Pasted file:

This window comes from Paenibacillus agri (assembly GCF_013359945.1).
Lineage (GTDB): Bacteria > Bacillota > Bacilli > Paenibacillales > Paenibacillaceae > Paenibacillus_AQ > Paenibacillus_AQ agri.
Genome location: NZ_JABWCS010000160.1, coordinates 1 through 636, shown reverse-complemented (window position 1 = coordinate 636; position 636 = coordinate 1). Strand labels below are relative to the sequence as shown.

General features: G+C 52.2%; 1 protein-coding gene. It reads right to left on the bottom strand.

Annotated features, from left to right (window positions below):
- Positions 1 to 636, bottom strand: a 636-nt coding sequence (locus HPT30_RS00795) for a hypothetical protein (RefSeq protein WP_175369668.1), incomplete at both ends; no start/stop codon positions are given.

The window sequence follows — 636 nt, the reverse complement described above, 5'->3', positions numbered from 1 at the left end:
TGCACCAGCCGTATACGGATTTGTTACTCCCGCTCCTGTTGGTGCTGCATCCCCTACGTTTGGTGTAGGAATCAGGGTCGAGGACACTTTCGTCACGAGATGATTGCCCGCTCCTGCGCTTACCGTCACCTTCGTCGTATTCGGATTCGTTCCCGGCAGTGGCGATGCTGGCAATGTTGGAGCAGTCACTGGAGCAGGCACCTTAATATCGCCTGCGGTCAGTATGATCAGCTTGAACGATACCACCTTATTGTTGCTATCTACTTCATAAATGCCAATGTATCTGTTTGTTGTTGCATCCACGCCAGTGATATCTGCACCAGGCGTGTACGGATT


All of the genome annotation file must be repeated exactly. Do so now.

This window comes from Paenibacillus agri (assembly GCF_013359945.1).
Lineage (GTDB): Bacteria > Bacillota > Bacilli > Paenibacillales > Paenibacillaceae > Paenibacillus_AQ > Paenibacillus_AQ agri.
Genome location: NZ_JABWCS010000160.1, coordinates 1 through 636, shown reverse-complemented (window position 1 = coordinate 636; position 636 = coordinate 1). Strand labels below are relative to the sequence as shown.

General features: G+C 52.2%; 1 protein-coding gene. It reads right to left on the bottom strand.

Annotated features, from left to right (window positions below):
- Positions 1 to 636, bottom strand: a 636-nt coding sequence (locus HPT30_RS00795) for a hypothetical protein (RefSeq protein WP_175369668.1), incomplete at both ends; no start/stop codon positions are given.

The window sequence follows — 636 nt, the reverse complement described above, 5'->3', positions numbered from 1 at the left end:
TGCACCAGCCGTATACGGATTTGTTACTCCCGCTCCTGTTGGTGCTGCATCCCCTACGTTTGGTGTAGGAATCAGGGTCGAGGACACTTTCGTCACGAGATGATTGCCCGCTCCTGCGCTTACCGTCACCTTCGTCGTATTCGGATTCGTTCCCGGCAGTGGCGATGCTGGCAATGTTGGAGCAGTCACTGGAGCAGGCACCTTAATATCGCCTGCGGTCAGTATGATCAGCTTGAACGATACCACCTTATTGTTGCTATCTACTTCATAAATGCCAATGTATCTGTTTGTTGTTGCATCCACGCCAGTGATATCTGCACCAGGCGTGTACGGATT